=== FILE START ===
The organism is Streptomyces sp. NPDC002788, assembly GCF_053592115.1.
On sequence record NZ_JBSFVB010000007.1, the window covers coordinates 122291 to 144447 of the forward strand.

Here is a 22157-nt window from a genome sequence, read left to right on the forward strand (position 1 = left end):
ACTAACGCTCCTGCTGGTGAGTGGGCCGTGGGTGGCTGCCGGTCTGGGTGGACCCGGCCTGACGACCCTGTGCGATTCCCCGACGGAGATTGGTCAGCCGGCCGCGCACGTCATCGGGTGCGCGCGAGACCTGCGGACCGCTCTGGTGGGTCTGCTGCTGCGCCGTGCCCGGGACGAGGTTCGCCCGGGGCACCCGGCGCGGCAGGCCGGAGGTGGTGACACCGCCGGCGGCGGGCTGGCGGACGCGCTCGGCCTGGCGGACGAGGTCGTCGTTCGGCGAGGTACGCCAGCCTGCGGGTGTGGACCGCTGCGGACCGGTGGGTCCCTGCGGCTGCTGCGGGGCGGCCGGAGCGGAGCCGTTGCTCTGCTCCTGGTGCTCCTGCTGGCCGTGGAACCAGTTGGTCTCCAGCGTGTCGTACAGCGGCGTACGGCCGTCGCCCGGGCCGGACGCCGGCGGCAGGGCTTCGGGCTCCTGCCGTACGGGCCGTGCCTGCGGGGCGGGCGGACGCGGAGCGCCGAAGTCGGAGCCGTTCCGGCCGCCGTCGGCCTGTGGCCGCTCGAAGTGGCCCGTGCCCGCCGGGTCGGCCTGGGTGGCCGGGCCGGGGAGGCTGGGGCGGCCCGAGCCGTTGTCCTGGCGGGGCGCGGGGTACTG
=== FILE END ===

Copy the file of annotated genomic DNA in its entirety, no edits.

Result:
The organism is Streptomyces sp. NPDC002788, assembly GCF_053592115.1.
On sequence record NZ_JBSFVB010000007.1, the window covers coordinates 122291 to 144447 of the forward strand.

Here is a 22157-nt window from a genome sequence, read left to right on the forward strand (position 1 = left end):
ACTAACGCTCCTGCTGGTGAGTGGGCCGTGGGTGGCTGCCGGTCTGGGTGGACCCGGCCTGACGACCCTGTGCGATTCCCCGACGGAGATTGGTCAGCCGGCCGCGCACGTCATCGGGTGCGCGCGAGACCTGCGGACCGCTCTGGTGGGTCTGCTGCTGCGCCGTGCCCGGGACGAGGTTCGCCCGGGGCACCCGGCGCGGCAGGCCGGAGGTGGTGACACCGCCGGCGGCGGGCTGGCGGACGCGCTCGGCCTGGCGGACGAGGTCGTCGTTCGGCGAGGTACGCCAGCCTGCGGGTGTGGACCGCTGCGGACCGGTGGGTCCCTGCGGCTGCTGCGGGGCGGCCGGAGCGGAGCCGTTGCTCTGCTCCTGGTGCTCCTGCTGGCCGTGGAACCAGTTGGTCTCCAGCGTGTCGTACAGCGGCGTACGGCCGTCGCCCGGGCCGGACGCCGGCGGCAGGGCTTCGGGCTCCTGCCGTACGGGCCGTGCCTGCGGGGCGGGCGGACGCGGAGCGCCGAAGTCGGAGCCGTTCCGGCCGCCGTCGGCCTGTGGCCGCTCGAAGTGGCCCGTGCCCGCCGGGTCGGCCTGGGTGGCCGGGCCGGGGAGGCTGGGGCGGCCCGAGCCGTTGTCCTGGCGGGGCGCGGGGTACTG